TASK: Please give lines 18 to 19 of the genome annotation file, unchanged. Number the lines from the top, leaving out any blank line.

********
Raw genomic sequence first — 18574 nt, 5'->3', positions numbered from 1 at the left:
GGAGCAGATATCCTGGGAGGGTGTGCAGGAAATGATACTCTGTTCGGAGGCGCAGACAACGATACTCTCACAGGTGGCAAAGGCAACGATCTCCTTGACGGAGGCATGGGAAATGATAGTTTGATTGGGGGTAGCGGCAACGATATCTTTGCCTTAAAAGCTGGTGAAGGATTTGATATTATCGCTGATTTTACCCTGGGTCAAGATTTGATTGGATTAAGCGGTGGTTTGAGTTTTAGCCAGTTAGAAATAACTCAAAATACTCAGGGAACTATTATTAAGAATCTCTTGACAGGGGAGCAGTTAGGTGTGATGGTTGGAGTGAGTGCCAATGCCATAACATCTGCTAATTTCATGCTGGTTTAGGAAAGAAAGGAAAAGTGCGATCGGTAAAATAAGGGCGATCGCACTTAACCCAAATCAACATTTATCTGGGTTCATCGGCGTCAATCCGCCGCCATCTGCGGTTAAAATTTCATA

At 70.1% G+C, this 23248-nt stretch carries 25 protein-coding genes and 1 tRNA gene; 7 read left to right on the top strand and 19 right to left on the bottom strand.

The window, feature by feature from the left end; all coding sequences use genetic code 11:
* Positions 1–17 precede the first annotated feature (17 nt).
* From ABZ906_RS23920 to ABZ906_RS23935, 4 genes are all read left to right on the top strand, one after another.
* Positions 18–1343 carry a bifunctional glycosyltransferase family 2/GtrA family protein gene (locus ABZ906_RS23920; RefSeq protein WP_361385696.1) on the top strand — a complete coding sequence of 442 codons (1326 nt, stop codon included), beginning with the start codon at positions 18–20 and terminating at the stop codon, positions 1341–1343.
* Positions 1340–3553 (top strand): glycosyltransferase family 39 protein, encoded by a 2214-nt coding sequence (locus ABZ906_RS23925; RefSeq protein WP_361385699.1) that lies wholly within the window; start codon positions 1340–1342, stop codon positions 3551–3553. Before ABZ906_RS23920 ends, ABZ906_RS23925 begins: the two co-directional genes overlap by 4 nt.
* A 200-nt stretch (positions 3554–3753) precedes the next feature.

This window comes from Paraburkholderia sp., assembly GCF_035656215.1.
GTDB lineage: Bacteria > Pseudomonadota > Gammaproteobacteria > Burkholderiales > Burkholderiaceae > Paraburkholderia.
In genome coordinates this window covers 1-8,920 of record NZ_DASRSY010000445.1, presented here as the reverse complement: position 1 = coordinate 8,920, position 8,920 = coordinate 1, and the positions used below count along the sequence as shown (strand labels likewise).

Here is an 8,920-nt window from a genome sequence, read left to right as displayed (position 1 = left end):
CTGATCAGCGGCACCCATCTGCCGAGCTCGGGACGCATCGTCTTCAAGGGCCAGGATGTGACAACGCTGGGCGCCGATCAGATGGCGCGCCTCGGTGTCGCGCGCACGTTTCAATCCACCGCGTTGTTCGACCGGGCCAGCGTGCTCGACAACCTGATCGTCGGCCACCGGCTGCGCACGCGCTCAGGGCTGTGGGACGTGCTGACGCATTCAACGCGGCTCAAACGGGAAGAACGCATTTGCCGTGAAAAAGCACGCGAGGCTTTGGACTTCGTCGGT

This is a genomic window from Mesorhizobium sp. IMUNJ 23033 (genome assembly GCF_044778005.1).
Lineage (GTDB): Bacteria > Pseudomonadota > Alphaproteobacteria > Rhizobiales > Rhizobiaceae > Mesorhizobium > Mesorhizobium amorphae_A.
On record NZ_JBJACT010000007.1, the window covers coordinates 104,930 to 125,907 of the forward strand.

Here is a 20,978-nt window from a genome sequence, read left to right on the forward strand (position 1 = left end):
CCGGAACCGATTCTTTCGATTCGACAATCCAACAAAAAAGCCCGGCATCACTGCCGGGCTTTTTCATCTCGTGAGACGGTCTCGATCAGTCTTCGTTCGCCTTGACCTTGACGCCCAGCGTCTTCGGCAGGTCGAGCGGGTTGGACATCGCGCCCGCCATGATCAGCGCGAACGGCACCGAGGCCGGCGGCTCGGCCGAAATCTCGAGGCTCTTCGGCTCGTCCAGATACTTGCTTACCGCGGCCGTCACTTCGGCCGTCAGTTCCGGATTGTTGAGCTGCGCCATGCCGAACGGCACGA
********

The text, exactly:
Here is a 20,978-nt window from a genome sequence, read left to right on the forward strand (position 1 = left end):
CCGGAACCGATTCTTTCGATTCGACAATCCAACAAAAAAGCCCGGCATCACTGCCGGGCTTTTTCATCTCGTGAGACGGTCTCGATCAGTCTTCGTTCGCCTTGACCTTGACGCCCAGCGTCTTCGGCAGGTCGAGCGGGTTGGACATCGCGCCCGCCATGATCAGCGCGAACGGCACCGAGGCCGGCGGCTCGGCCGAAATCTCGAGGCTCTTCGGCTCGTCCAGATACTTGCTTACCGCGGCCGTCACTTCGGCCGTCAGTTCCGGATTGTTGAGCTGCGCCATGCCGAACGGCACGA